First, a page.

Did Pediatric Treatment Do Unnecessary Treatment?
I’m a little worried our pediatric dentist is prescribing unnecessary treatment. We just started with him this past month because our five-year-old didn’t take to the general dentist so well. He noticed what he thought was one cavity starting, but David didn’t sit still and we couldn’t get x-rays either. He did much better with the ped and they did get x-rays, which confirmed the cavity, but found two more. We ended up doing sedation for the actual work. That part was nerve-wracking, but it came out great. David didn’t remember any of it and was back to his normal self pretty soon after.
However, when they called me into the room after, the pediatric dentist informed me that the one we initially thought might have been a “cavity starting” was actually quite large and required something called a pulpotomy and silver crown.
My question is this- if it was that big, why didn’t either dentist catch it beforehand? Is it really possible that something that severe would go unnoticed? I don’t want to think that the ped added in treatment just because he could, but I really don’t know him all that well and something doesn’t seem right.
It is possible, in certain situations, that the depth of decay couldn’t be evaluated well in advance. Let’s explore.
The Family Dentist Had Limited Scope
As you noted, yourself, the doctor you usually see wasn’t able to make a full diagnosis. Your son was wriggly that day, which is quite common for younger children, and that limited what the doctor could do. That’s precisely why he sent you to a pediatric specialist.
X-Rays May Not Have Given the Pediatric Dentist the Full Picture
X-rays are 1-D images of a 3-D world. It’s not always easy to identify the depth of decay until the dentist is actively cleaning it up. Plus, the person having x-rays taken has to sit extremely still in order to get a crisp picture. It doesn’t always work that way with younger kiddos. It’s natural for them to be energetic, their bodies are in constant flux.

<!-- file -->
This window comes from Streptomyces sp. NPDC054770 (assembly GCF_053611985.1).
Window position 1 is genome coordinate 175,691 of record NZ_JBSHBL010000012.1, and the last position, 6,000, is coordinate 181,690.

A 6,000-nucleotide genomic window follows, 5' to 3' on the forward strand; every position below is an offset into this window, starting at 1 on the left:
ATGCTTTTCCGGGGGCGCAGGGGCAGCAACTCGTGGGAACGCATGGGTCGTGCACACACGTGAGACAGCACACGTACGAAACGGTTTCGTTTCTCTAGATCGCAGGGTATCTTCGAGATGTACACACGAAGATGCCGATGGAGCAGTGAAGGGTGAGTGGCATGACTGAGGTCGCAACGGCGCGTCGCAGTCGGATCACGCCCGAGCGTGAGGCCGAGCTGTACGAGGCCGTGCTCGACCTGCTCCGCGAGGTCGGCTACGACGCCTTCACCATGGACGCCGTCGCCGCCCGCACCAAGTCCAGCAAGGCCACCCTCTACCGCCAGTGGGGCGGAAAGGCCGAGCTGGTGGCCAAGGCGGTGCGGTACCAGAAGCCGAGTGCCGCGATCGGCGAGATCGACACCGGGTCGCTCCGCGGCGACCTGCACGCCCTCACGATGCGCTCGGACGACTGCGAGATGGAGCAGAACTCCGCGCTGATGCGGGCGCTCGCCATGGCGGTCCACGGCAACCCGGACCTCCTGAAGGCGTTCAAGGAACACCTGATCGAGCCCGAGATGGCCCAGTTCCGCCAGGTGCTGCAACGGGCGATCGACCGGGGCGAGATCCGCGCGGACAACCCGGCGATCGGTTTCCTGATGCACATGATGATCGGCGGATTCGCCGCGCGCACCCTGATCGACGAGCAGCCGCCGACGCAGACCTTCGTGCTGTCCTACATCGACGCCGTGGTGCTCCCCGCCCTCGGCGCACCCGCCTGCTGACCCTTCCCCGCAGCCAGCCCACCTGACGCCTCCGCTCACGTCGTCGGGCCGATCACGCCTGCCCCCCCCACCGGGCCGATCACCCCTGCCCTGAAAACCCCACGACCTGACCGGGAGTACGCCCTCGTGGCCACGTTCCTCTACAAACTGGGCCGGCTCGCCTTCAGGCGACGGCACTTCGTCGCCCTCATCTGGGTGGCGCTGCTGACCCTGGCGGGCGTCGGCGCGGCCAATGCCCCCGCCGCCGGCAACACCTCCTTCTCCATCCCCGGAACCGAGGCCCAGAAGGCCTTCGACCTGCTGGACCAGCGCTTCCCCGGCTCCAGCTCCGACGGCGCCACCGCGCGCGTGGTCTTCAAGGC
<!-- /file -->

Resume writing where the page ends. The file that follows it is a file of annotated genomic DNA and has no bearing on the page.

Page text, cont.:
The Pulpotomy and Crown Were Probably Necessary
Obviously, no one can say for certain whether the treatment was unnecessary, especially now that the work has been performed, but chances are it was required. A pulpotomy is a child’s version of a root canal treatment. This is required when a child’s tooth is infected, especially a back tooth.
It is especially important for children to keep their back teeth until they are around twelve-years-old when their adult molars come in. If they lose the tooth, the other teeth will crowd into the empty space guaranteeing the need for braces. Sometimes a tooth has to be extracted. If that were to happen, your dentist should place a space maintainer there to hold the spot open.
He Should Have Spoken with You
The real problem here is lack of communication. He or someone on his team should have come to speak with you before they started the additional treatment, in order to get your consent. Make certain you are clear with him that in the future before a different treatment is done, he is to come consult with you and get your approval. If he has a problem with that, you need a different pediatric dentist.
This blog is brought to you by the Cleveland Dentists of Angel Dental Care.